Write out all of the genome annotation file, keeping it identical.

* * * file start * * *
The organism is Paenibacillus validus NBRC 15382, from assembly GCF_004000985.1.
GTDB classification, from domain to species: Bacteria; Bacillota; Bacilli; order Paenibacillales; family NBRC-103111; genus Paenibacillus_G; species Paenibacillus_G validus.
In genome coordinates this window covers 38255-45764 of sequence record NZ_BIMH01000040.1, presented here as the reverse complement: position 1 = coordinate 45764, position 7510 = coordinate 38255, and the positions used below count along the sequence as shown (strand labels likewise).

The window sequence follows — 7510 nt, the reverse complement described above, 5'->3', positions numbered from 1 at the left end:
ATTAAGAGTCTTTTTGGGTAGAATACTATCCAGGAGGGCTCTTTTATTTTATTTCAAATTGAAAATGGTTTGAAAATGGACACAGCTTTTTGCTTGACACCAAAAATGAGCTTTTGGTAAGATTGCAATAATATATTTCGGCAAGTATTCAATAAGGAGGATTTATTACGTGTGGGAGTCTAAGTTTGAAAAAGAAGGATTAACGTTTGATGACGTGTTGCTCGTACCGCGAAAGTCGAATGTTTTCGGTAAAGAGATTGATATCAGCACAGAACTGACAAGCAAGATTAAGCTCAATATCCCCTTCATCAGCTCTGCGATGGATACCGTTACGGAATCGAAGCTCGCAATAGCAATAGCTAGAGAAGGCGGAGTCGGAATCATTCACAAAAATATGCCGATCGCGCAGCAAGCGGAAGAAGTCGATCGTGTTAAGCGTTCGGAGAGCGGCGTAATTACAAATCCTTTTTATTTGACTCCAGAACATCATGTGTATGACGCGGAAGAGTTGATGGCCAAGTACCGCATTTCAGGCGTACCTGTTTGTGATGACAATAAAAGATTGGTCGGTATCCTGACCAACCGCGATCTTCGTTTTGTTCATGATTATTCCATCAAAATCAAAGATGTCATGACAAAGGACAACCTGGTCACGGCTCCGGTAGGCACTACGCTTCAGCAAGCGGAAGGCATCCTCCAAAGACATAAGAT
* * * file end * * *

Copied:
The organism is Paenibacillus validus NBRC 15382, from assembly GCF_004000985.1.
GTDB classification, from domain to species: Bacteria; Bacillota; Bacilli; order Paenibacillales; family NBRC-103111; genus Paenibacillus_G; species Paenibacillus_G validus.
In genome coordinates this window covers 38255-45764 of sequence record NZ_BIMH01000040.1, presented here as the reverse complement: position 1 = coordinate 45764, position 7510 = coordinate 38255, and the positions used below count along the sequence as shown (strand labels likewise).

The window sequence follows — 7510 nt, the reverse complement described above, 5'->3', positions numbered from 1 at the left end:
ATTAAGAGTCTTTTTGGGTAGAATACTATCCAGGAGGGCTCTTTTATTTTATTTCAAATTGAAAATGGTTTGAAAATGGACACAGCTTTTTGCTTGACACCAAAAATGAGCTTTTGGTAAGATTGCAATAATATATTTCGGCAAGTATTCAATAAGGAGGATTTATTACGTGTGGGAGTCTAAGTTTGAAAAAGAAGGATTAACGTTTGATGACGTGTTGCTCGTACCGCGAAAGTCGAATGTTTTCGGTAAAGAGATTGATATCAGCACAGAACTGACAAGCAAGATTAAGCTCAATATCCCCTTCATCAGCTCTGCGATGGATACCGTTACGGAATCGAAGCTCGCAATAGCAATAGCTAGAGAAGGCGGAGTCGGAATCATTCACAAAAATATGCCGATCGCGCAGCAAGCGGAAGAAGTCGATCGTGTTAAGCGTTCGGAGAGCGGCGTAATTACAAATCCTTTTTATTTGACTCCAGAACATCATGTGTATGACGCGGAAGAGTTGATGGCCAAGTACCGCATTTCAGGCGTACCTGTTTGTGATGACAATAAAAGATTGGTCGGTATCCTGACCAACCGCGATCTTCGTTTTGTTCATGATTATTCCATCAAAATCAAAGATGTCATGACAAAGGACAACCTGGTCACGGCTCCGGTAGGCACTACGCTTCAGCAAGCGGAAGGCATCCTCCAAAGACATAAGAT